Had breakfast and finished up our packing with time to spare.  Went downstairs early (8:15 am), and our driver was already waiting. Traffic was light (it’s a holiday), and we were checking in at the Jet Airways desk before 9:00 am.  It always interesting how each country handles their immigration and security.  We went through smoothly and arrived with an hour to kill at our departure gate.

One last of view of Dubai skyline and the Burj Khalifa

It’s a 3 ½ hrs. flight. The seating on the plane was tight. Before we landed, Judy was getting claustrophobic.  As we neared Delhi, the sky began to turn brown.  The weather app indicated there was fog, but it was more smoke/pollution. We found out later that after the recent rice harvest, they burned the fields, and the smoke is still hanging around. I had our eVisa’s ready and immigration was fast.  After we snagged our luggage we walked through customs, and our driver, Laksme, was waiting for us in the meeting area.  This is when the Delhi experience really started.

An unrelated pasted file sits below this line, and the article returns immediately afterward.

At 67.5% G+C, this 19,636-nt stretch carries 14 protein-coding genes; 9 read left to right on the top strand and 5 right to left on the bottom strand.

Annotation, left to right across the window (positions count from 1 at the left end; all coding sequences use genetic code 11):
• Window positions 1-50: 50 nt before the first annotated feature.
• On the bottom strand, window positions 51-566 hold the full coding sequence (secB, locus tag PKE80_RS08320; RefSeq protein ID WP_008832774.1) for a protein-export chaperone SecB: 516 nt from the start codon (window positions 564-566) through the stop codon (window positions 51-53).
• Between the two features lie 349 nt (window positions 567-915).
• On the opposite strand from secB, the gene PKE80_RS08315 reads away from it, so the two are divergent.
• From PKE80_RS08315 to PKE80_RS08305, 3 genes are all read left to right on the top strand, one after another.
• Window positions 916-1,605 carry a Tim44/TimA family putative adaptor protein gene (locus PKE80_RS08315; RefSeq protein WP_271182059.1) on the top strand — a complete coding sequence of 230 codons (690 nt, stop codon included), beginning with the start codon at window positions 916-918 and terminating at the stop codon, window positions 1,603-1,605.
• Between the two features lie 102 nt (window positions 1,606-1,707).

It was dark when we started out of the airport.  The traffic was reminiscent of Beijing, with cars jammed together and weaving in and out. We turned a corner as we left the airport, and suddenly, we were in what I would call a ghetto.  People were jammed everywhere, cars were honking, and drivers were yelling.  It was stop & go for 45 minutes until we arrived at our hotel.

All the hotel areas are surrounded with tall walls topped with barbed wire.  As we pulled up, there were armed guards, and the driveway was barricaded.  One of the guards checked under our car for bombs, while another guard opened the hood looking for explosives.  To get into the hotel, they ran our bags through a scanner, and we walked through a scanner ourselves.  It’s a great looking hotel, but the security issues were unexpected.

Up in the room, we begin to unpack and get ready for our tour tomorrow.  I’m trying to figure out the exchange rate for the Indian Rupee. $200 is close to INR 13,500. Dinner is close to 4,000 rupees (or $50).  Our phone app is going be a big help.